New York Sun C-
(Eric Grode) Yes, there are some nifty visuals as the no-nonsense Mary (Ashley Brown) guides the two remaining Banks children, Jane and Michael, through a string of surreal capers; for the amount of money this production appears to have cost, there had better be. The upper-floor bedroom of the children's Victorian home (designed with picture-book whimsy by Bob Crowley) floats up and down from the rafters, Mary and her ever-present umbrella still arrives at 17 Cherry Tree Lane via the wind, and the long-legged Cockney chimney sweep Bert (Gavin Lee) is given a bit of physical derring-do that does Fred Astaire's gravity-defying "Royal Wedding" dance one better. But with the exception of one magical sequence involving a half-dozen flying kites, every instant of astonishment comes with a price tag attached. The smaller, seemingly more attainable delights that Mary Poppins generated all the time are nowhere to be found, just big-ticket spectacles achieved with wires and hydraulics.
(Jeremy McCarter) The second-biggest surprise of Mary Poppins, the stage version of Disney’s classic film, is that I give a damn about Mary Poppins. I didn’t care about the movie as a kid and haven’t seen it since, yet now, confronted by the monumental adaptation at the New Amsterdam, I’ve begun to adore its quirky tunes and slightly daffy personality. Certainly that’s what Disney and co-producer Cameron Mackintosh intended when they lavished millions on its flying sets and huge cast. But I doubt they wanted those warm feelings to make me resent what they’ve done to the film. Not having thought about dancing penguins in twenty years, I am now offended that there aren’t any here. And no flying carousel horses? Come on!
New Jersey Star-Ledger C-
(Michael Sommers) Resembles a vast, elaborate clockwork toy of yesteryear. It's festooned with an array of bells, whistles and cute mechanical figures. Whether kids will be thrilled by such a vintage gadget is debatable. Adults are likely to mix fond smiles with yawns. While the energetic Sherman Brothers parts of the score are enjoyable, the cluttered musical isn't as wonderful as hoped...This over-stuffed version of 'Mary Poppins' strives very hard to satisfy viewers. Sometimes it succeeds. But for a show about enchantment in everyday life, isn't magic supposed to seem effortless?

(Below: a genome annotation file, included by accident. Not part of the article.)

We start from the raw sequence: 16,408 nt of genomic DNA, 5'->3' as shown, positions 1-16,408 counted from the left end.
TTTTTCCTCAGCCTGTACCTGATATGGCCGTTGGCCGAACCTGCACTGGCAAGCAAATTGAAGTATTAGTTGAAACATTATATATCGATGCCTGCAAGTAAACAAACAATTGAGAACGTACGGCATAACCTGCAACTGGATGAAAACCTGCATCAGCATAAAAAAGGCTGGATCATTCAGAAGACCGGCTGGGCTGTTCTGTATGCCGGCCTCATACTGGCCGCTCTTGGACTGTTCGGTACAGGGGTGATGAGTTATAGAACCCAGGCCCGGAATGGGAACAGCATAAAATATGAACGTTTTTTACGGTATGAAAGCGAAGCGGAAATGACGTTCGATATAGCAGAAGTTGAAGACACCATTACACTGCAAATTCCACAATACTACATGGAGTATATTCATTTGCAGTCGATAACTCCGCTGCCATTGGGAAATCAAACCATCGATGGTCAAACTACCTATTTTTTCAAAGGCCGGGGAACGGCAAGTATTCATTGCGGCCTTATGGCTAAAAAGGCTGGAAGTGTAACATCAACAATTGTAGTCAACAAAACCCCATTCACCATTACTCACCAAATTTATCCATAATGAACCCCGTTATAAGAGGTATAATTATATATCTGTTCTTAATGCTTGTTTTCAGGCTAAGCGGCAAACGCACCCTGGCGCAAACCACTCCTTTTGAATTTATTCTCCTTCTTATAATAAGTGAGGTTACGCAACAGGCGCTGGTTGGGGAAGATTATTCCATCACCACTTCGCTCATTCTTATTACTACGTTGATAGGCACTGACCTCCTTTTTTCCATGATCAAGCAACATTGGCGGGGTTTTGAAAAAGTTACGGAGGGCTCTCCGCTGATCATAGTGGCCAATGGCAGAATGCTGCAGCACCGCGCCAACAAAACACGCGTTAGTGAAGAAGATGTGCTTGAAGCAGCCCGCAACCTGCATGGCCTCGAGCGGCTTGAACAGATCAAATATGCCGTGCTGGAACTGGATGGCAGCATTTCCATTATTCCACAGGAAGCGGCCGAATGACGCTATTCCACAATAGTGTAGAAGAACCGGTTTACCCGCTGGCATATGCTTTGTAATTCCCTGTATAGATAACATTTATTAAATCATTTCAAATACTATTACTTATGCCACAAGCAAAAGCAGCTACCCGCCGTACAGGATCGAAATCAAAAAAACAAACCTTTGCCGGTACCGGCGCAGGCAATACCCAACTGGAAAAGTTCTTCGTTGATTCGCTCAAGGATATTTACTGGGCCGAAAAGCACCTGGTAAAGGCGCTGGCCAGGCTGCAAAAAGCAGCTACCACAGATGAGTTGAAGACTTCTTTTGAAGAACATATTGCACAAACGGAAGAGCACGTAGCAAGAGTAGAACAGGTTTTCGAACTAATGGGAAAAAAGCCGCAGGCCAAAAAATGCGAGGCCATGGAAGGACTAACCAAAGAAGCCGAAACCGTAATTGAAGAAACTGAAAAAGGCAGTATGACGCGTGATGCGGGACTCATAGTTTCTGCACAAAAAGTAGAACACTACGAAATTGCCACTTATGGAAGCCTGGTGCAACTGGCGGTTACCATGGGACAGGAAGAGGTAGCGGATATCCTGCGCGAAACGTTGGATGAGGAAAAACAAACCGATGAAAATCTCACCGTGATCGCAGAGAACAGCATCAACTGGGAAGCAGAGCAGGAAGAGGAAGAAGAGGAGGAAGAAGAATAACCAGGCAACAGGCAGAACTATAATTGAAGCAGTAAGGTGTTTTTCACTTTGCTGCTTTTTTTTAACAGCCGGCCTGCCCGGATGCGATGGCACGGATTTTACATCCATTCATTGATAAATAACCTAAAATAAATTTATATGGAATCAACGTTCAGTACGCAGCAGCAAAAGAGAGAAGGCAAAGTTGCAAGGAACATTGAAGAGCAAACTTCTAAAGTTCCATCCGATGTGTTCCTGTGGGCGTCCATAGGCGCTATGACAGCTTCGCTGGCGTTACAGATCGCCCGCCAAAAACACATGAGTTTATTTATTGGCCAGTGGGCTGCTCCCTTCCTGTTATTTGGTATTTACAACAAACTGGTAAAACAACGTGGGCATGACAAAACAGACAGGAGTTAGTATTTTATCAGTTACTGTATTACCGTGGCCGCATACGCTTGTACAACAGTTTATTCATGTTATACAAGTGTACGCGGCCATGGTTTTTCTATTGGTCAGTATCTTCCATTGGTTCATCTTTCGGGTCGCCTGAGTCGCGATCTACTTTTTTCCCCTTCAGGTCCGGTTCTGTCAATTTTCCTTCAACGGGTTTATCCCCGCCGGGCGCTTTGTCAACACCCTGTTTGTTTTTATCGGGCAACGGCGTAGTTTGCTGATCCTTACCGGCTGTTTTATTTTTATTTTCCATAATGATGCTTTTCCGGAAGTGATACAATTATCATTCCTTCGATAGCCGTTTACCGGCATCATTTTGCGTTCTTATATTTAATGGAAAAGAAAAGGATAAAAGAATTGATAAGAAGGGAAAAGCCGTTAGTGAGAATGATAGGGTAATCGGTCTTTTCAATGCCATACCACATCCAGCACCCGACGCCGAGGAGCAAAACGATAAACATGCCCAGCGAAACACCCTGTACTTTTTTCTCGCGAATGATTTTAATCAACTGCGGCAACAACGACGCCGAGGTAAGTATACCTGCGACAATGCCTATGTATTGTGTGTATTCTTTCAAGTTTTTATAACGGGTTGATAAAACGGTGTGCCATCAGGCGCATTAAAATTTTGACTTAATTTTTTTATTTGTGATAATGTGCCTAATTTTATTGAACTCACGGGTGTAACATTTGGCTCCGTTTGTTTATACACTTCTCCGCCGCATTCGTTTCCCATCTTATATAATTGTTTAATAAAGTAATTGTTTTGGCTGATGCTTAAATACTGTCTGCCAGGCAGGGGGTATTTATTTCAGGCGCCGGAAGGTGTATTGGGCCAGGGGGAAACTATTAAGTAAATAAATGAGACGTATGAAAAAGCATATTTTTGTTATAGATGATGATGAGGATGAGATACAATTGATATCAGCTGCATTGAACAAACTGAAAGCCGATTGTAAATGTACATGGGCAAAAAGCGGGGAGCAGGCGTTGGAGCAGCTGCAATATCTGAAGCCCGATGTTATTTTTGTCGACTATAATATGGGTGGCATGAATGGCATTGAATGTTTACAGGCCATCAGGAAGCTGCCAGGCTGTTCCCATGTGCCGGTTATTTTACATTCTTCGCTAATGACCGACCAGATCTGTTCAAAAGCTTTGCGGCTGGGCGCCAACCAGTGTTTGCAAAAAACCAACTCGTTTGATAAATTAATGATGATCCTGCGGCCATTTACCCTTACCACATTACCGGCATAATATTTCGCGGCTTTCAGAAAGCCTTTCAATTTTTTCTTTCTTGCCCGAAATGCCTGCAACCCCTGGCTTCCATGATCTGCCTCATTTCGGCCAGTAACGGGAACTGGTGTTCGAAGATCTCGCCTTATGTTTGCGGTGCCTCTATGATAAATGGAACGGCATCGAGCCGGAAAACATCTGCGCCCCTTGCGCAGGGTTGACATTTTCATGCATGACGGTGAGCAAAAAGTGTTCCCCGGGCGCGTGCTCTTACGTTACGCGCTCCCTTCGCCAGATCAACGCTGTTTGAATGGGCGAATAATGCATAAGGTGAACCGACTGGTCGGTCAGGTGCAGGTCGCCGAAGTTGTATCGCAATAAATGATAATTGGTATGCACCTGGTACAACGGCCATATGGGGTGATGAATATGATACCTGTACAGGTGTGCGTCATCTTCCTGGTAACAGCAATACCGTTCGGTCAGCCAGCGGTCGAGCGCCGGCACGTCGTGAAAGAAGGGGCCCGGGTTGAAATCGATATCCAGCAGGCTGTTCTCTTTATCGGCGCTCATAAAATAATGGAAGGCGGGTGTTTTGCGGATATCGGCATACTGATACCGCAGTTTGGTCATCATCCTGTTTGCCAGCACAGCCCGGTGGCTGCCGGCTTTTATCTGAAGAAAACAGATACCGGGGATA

Wall Street Journal C-
(Terry Teachout) Could it be that the multinational partnership of Disney-Mackintosh Inc. has smothered "Mary Poppins" under a blanket of cash? I like how'd-they-do-that stage trickery as much as the next wide-eyed theatergoer, but there's something unsatisfyingly slick about the fantastic spectacle that Mr. Mackintosh and his British colleagues have shipped across the Atlantic. The 1964 film of "Mary Poppins" was more than a little bit sticky around the edges, but it had heart, and it also had Julie Andrews, Dick Van Dyke, and a brilliant supporting cast that included Hermione Baddeley, Jane Darwell, Glynis Johns, Elsa Lanchester and Ed Wynn. This "Mary Poppins" has the best special effects that money can buy. I'd rather have heart.
Talkin' Broadway D+
(Matthew Murray) It looks like designer Bob Crowley was encouraged to spend a small fortune on sets and costumes of uncommon bounty, which evoke Victorian London in sepia shades, Technicolor, and opulent extravagance. But for Mackintosh and Disney, these are investments in a show all but guaranteed to run somewhere in the realm of forever, and it's in every other element of the show, from the book and score to the performers, that Mary Poppins is indistinguishable from a no-fee, no-frills ATM for its creators. For while Mackintosh reportedly wanted to divest Travers's property of the film's saccharine, he wasn't willing to do it at the expense of the score and characterizations that made the movie an international and intergenerational phenomenon…Librettist Julian Fellowes, however, doesn't reconcile these contradictory attitudes into a cohesive work.
AM New York D+
(Matt Windman) Perhaps what "Mary Poppins" needs most of all is personality. More problematic than just the monotonic perkiness of Ashley Brown's performance, "Mary Poppins" appears to have been directed in a dozen different styles, leading to an identity crisis in which it does not know what kind of musical it wants to be. Till some degree of coherence is achieved, not even a magic umbrella could make "Mary Poppins" fly.
New York Post A 13; Journal News A 13; The Daily News A- 12; Pittsburgh Post-Gazette A- 12; Variety A- 12; Associated Press A- 12; TONY A- 12; CurtainUp B+ 11; EW B- 9; Theatermania C+ 8; The Record C 7; The New York Times C- 6; Washington Post C- 6; New York Sun C- 6; NYMag C- 6; NJ Star-Ledger C- 6; WSJ C- 6; Talkin’ Broadway D+ 5; AMNY D+ 5; TOTAL: 167/19 = 8.79 (B-)